In the months that followed independence, Mohammed V proceeded to build a modern governmental structure under a constitutional monarchy in which the sultan would exercise an active political role. He acted cautiously, intent on preventing the Istiqlal from consolidating its control and establishing a one-party state. He assumed the monarchy in 1957. 
Mohammed V's son Hassan II became King of Morocco on March 3, 1961. His rule saw significant political unrest, and the ruthless government response earned the period the name "the years of lead". Hassan took personal control of the government as prime minister, and named a new cabinet. Aided by an advisory council, he drew up a new constitution, which was approved overwhelmingly in a December 1962 referendum. Under its provisions, the king remained the central figure in the executive branch of the government, but legislative power was vested in a bicameral parliament, and an independent judiciary was guaranteed.[ citation needed]
In May 1963, legislative elections took place for the first time, and the royalist coalition secured a small plurality of seats. However, following a period of political upheaval in June 1965, Hassan II assumed full legislative and executive powers under a "state of exception," which remained in effect until 1970.[ citation needed]Subsequently, a reform constitution was approved, restoring limited parliamentary government, and new elections were held. However, dissent remained, revolving around complaints of widespread corruption and malfeasance in government. In July 1971 and again in August 1972, the regime was challenged by two attempted military coups.[ citation needed]
After neighbouring Algeria's 1962 independence from France, border skirmishes in the Tindouf area of south-western Algeria escalated in 1963 into what is known as the Sand War. The conflict ended after Organisation of African Unity mediation, with no territorial changes. 
On March 3, 1973, Hassan II announced the policy of Moroccanization, in which state-held assets, agricultural lands, and businesses that were more than 50 percent foreign-owned—and especially French-owned—were transferred to political loyalists and high-ranking military officers.   The Moroccanization of the economy affected thousands of businesses and the proportion of industrial businesses in Morocco that were Moroccan-owned immediately increased from 18% to 55%.  2/3 of the wealth of the Moroccanized economy was concentrated in 36 Moroccan families.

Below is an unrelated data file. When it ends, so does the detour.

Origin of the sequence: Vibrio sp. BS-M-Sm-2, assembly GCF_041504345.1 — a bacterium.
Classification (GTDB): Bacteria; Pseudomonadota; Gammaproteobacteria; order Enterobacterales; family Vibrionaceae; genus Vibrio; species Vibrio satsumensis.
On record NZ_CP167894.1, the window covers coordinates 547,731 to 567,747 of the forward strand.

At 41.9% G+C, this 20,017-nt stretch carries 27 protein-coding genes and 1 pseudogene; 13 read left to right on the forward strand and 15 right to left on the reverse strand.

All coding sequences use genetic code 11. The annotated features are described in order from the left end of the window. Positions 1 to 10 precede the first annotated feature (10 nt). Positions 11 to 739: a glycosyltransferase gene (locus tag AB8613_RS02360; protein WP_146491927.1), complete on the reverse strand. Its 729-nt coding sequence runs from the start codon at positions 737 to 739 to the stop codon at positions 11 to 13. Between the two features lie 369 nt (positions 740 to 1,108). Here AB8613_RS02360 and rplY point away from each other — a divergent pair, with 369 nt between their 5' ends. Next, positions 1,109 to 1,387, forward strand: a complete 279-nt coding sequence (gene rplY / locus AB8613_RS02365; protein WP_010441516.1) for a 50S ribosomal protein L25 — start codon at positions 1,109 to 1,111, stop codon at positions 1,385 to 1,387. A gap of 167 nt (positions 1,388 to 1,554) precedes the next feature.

The patriotism engendered by Morocco’s participation in the Middle East conflict and by the events in Western Sahara contributed to Hassan’s popularity. The king had dispatched Moroccan troops to the Sinai front after the outbreak of the Arab-Israeli War in October 1973.  Although they arrived too late to engage in hostilities, the action won Morocco goodwill among other Arab states.[ citation needed] Soon after, the attention of the government turned to the acquisition of Western Sahara from Spain, an issue on which all major domestic parties agreed. 
The Spanish enclave of Ifni in the south became part of the new state of Morocco in 1969, but other Spanish possessions in the north, including Ceuta, Melilla and Plaza de soberanía, remained under Spanish control, with Morocco viewing them as occupied territory.[ citation needed]
In August 1974, Spain formally acknowledged the 1966 United Nations (UN) resolution calling for a referendum on the future status of the Western Sahara, and requested that a plebiscite be conducted under UN supervision. A UN visiting mission reported in October 1975 that an overwhelming majority of the Saharan people desired independence. Morocco protested the proposed referendum and took its case to the International Court of Justice at The Hague, which ruled that despite historical "ties of allegiance" between Morocco and the tribes of Western Sahara, there was no legal justification for departing from the UN position on self-determination. Spain, meanwhile, had declared that even in the absence of a referendum, it intended to surrender political control of Western Sahara, and Spain, Morocco, and Mauritania convened a tripartite conference to resolve the territory’s future. Spain also announced that it was opening independence talks with the Algerian-backed Saharan independence movement known as the Polisario Front.